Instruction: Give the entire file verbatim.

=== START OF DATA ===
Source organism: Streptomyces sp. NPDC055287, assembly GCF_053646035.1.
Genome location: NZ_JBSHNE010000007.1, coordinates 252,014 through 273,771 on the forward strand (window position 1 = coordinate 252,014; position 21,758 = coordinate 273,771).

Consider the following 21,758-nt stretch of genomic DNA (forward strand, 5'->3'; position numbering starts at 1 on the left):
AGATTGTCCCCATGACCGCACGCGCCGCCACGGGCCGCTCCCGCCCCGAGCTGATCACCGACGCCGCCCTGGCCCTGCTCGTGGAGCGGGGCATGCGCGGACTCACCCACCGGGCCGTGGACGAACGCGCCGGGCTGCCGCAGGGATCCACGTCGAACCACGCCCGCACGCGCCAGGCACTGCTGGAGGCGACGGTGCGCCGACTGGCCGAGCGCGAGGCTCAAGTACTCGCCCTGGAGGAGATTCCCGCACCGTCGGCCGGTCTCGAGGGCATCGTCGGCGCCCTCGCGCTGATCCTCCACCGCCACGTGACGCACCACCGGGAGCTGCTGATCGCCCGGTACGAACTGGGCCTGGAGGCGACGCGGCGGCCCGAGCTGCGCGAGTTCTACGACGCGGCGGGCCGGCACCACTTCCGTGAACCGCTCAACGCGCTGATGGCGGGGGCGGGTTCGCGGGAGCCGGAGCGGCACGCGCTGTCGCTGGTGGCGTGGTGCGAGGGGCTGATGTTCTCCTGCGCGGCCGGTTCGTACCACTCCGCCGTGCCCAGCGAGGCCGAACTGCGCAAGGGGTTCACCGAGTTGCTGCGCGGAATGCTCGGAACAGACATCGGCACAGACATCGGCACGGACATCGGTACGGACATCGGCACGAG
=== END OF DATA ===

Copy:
Source organism: Streptomyces sp. NPDC055287, assembly GCF_053646035.1.
Genome location: NZ_JBSHNE010000007.1, coordinates 252,014 through 273,771 on the forward strand (window position 1 = coordinate 252,014; position 21,758 = coordinate 273,771).

Consider the following 21,758-nt stretch of genomic DNA (forward strand, 5'->3'; position numbering starts at 1 on the left):
AGATTGTCCCCATGACCGCACGCGCCGCCACGGGCCGCTCCCGCCCCGAGCTGATCACCGACGCCGCCCTGGCCCTGCTCGTGGAGCGGGGCATGCGCGGACTCACCCACCGGGCCGTGGACGAACGCGCCGGGCTGCCGCAGGGATCCACGTCGAACCACGCCCGCACGCGCCAGGCACTGCTGGAGGCGACGGTGCGCCGACTGGCCGAGCGCGAGGCTCAAGTACTCGCCCTGGAGGAGATTCCCGCACCGTCGGCCGGTCTCGAGGGCATCGTCGGCGCCCTCGCGCTGATCCTCCACCGCCACGTGACGCACCACCGGGAGCTGCTGATCGCCCGGTACGAACTGGGCCTGGAGGCGACGCGGCGGCCCGAGCTGCGCGAGTTCTACGACGCGGCGGGCCGGCACCACTTCCGTGAACCGCTCAACGCGCTGATGGCGGGGGCGGGTTCGCGGGAGCCGGAGCGGCACGCGCTGTCGCTGGTGGCGTGGTGCGAGGGGCTGATGTTCTCCTGCGCGGCCGGTTCGTACCACTCCGCCGTGCCCAGCGAGGCCGAACTGCGCAAGGGGTTCACCGAGTTGCTGCGCGGAATGCTCGGAACAGACATCGGCACAGACATCGGCACGGACATCGGTACGGACATCGGCACGAG